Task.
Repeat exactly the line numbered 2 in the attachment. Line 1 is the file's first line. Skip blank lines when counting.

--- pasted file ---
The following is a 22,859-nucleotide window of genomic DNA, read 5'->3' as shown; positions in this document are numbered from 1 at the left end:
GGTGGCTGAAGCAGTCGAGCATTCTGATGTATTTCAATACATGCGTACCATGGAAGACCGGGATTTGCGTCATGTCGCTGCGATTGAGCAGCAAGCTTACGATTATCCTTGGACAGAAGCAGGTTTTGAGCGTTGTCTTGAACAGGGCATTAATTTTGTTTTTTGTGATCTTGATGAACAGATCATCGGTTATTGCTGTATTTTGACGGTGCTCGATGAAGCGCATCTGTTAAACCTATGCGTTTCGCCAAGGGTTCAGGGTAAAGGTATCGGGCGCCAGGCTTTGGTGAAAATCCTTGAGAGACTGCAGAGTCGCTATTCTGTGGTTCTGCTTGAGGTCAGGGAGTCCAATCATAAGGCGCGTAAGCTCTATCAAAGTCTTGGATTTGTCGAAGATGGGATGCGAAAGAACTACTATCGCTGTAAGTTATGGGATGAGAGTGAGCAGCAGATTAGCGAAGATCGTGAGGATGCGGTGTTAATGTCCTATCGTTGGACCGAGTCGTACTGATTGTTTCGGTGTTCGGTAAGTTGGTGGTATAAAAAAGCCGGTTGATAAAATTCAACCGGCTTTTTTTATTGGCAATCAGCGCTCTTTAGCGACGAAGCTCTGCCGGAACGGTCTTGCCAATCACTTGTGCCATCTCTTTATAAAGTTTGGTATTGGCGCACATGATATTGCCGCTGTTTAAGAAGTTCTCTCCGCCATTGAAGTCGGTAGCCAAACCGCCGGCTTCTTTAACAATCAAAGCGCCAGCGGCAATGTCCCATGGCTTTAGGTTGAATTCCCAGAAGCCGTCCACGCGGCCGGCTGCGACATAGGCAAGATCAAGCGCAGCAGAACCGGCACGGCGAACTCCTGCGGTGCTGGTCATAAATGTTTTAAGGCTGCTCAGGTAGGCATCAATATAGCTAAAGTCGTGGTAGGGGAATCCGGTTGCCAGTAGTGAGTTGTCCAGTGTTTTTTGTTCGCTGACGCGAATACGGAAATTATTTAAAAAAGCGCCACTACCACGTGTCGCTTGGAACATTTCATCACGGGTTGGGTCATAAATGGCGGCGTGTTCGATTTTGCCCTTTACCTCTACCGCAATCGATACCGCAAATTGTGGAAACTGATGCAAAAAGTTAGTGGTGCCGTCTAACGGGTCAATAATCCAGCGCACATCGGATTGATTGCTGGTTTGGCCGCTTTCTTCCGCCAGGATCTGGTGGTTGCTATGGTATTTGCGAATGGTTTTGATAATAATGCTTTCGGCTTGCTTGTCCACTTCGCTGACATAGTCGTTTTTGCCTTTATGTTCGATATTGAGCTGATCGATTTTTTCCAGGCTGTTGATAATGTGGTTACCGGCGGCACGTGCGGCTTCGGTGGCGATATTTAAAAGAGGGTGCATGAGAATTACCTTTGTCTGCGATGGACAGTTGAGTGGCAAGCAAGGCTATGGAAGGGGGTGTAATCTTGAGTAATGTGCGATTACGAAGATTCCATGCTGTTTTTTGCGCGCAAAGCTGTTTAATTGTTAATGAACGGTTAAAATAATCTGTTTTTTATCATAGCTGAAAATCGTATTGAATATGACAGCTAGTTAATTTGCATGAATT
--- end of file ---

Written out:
GGTGGCTGAAGCAGTCGAGCATTCTGATGTATTTCAATACATGCGTACCATGGAAGACCGGGATTTGCGTCATGTCGCTGCGATTGAGCAGCAAGCTTACGATTATCCTTGGACAGAAGCAGGTTTTGAGCGTTGTCTTGAACAGGGCATTAATTTTGTTTTTTGTGATCTTGATGAACAGATCATCGGTTATTGCTGTATTTTGACGGTGCTCGATGAAGCGCATCTGTTAAACCTATGCGTTTCGCCAAGGGTTCAGGGTAAAGGTATCGGGCGCCAGGCTTTGGTGAAAATCCTTGAGAGACTGCAGAGTCGCTATTCTGTGGTTCTGCTTGAGGTCAGGGAGTCCAATCATAAGGCGCGTAAGCTCTATCAAAGTCTTGGATTTGTCGAAGATGGGATGCGAAAGAACTACTATCGCTGTAAGTTATGGGATGAGAGTGAGCAGCAGATTAGCGAAGATCGTGAGGATGCGGTGTTAATGTCCTATCGTTGGACCGAGTCGTACTGATTGTTTCGGTGTTCGGTAAGTTGGTGGTATAAAAAAGCCGGTTGATAAAATTCAACCGGCTTTTTTTATTGGCAATCAGCGCTCTTTAGCGACGAAGCTCTGCCGGAACGGTCTTGCCAATCACTTGTGCCATCTCTTTATAAAGTTTGGTATTGGCGCACATGATATTGCCGCTGTTTAAGAAGTTCTCTCCGCCATTGAAGTCGGTAGCCAAACCGCCGGCTTCTTTAACAATCAAAGCGCCAGCGGCAATGTCCCATGGCTTTAGGTTGAATTCCCAGAAGCCGTCCACGCGGCCGGCTGCGACATAGGCAAGATCAAGCGCAGCAGAACCGGCACGGCGAACTCCTGCGGTGCTGGTCATAAATGTTTTAAGGCTGCTCAGGTAGGCATCAATATAGCTAAAGTCGTGGTAGGGGAATCCGGTTGCCAGTAGTGAGTTGTCCAGTGTTTTTTGTTCGCTGACGCGAATACGGAAATTATTTAAAAAAGCGCCACTACCACGTGTCGCTTGGAACATTTCATCACGGGTTGGGTCATAAATGGCGGCGTGTTCGATTTTGCCCTTTACCTCTACCGCAATCGATACCGCAAATTGTGGAAACTGATGCAAAAAGTTAGTGGTGCCGTCTAACGGGTCAATAATCCAGCGCACATCGGATTGATTGCTGGTTTGGCCGCTTTCTTCCGCCAGGATCTGGTGGTTGCTATGGTATTTGCGAATGGTTTTGATAATAATGCTTTCGGCTTGCTTGTCCACTTCGCTGACATAGTCGTTTTTGCCTTTATGTTCGATATTGAGCTGATCGATTTTTTCCAGGCTGTTGATAATGTGGTTACCGGCGGCACGTGCGGCTTCGGTGGCGATATTTAAAAGAGGGTGCATGAGAATTACCTTTGTCTGCGATGGACAGTTGAGTGGCAAGCAAGGCTATGGAAGGGGGTGTAATCTTGAGTAATGTGCGATTACGAAGATTCCATGCTGTTTTTTGCGCGCAAAGCTGTTTAATTGTTAATGAACGGTTAAAATAATCTGTTTTTTATCATAGCTGAAAATCGTATTGAATATGACAGCTAGTTAATTTGCATGAATT